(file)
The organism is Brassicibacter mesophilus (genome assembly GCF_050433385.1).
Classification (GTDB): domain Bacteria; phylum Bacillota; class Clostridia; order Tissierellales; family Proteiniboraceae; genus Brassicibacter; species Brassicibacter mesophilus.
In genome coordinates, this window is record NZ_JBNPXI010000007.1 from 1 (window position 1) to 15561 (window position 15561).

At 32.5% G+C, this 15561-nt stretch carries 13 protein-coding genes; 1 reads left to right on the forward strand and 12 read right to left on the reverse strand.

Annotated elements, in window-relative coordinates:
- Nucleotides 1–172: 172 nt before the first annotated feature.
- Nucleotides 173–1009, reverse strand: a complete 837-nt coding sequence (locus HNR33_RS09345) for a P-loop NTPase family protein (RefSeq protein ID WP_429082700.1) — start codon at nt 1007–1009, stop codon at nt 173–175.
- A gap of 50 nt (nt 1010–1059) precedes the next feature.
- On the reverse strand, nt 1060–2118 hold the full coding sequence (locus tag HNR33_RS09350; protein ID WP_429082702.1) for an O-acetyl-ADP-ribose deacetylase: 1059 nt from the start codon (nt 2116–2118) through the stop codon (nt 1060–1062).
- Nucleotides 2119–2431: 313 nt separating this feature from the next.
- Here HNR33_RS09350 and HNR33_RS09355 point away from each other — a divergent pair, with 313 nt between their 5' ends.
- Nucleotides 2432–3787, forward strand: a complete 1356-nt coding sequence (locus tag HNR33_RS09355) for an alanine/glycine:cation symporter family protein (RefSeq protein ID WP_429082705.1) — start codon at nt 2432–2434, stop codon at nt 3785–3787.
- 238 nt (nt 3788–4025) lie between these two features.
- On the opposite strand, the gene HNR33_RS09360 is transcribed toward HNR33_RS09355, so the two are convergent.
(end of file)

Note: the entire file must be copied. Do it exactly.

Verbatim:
The organism is Brassicibacter mesophilus (genome assembly GCF_050433385.1).
Classification (GTDB): domain Bacteria; phylum Bacillota; class Clostridia; order Tissierellales; family Proteiniboraceae; genus Brassicibacter; species Brassicibacter mesophilus.
In genome coordinates, this window is record NZ_JBNPXI010000007.1 from 1 (window position 1) to 15561 (window position 15561).

At 32.5% G+C, this 15561-nt stretch carries 13 protein-coding genes; 1 reads left to right on the forward strand and 12 read right to left on the reverse strand.

Annotated elements, in window-relative coordinates:
- Nucleotides 1–172: 172 nt before the first annotated feature.
- Nucleotides 173–1009, reverse strand: a complete 837-nt coding sequence (locus HNR33_RS09345) for a P-loop NTPase family protein (RefSeq protein ID WP_429082700.1) — start codon at nt 1007–1009, stop codon at nt 173–175.
- A gap of 50 nt (nt 1010–1059) precedes the next feature.
- On the reverse strand, nt 1060–2118 hold the full coding sequence (locus tag HNR33_RS09350; protein ID WP_429082702.1) for an O-acetyl-ADP-ribose deacetylase: 1059 nt from the start codon (nt 2116–2118) through the stop codon (nt 1060–1062).
- Nucleotides 2119–2431: 313 nt separating this feature from the next.
- Here HNR33_RS09350 and HNR33_RS09355 point away from each other — a divergent pair, with 313 nt between their 5' ends.
- Nucleotides 2432–3787, forward strand: a complete 1356-nt coding sequence (locus tag HNR33_RS09355) for an alanine/glycine:cation symporter family protein (RefSeq protein ID WP_429082705.1) — start codon at nt 2432–2434, stop codon at nt 3785–3787.
- 238 nt (nt 3788–4025) lie between these two features.
- On the opposite strand, the gene HNR33_RS09360 is transcribed toward HNR33_RS09355, so the two are convergent.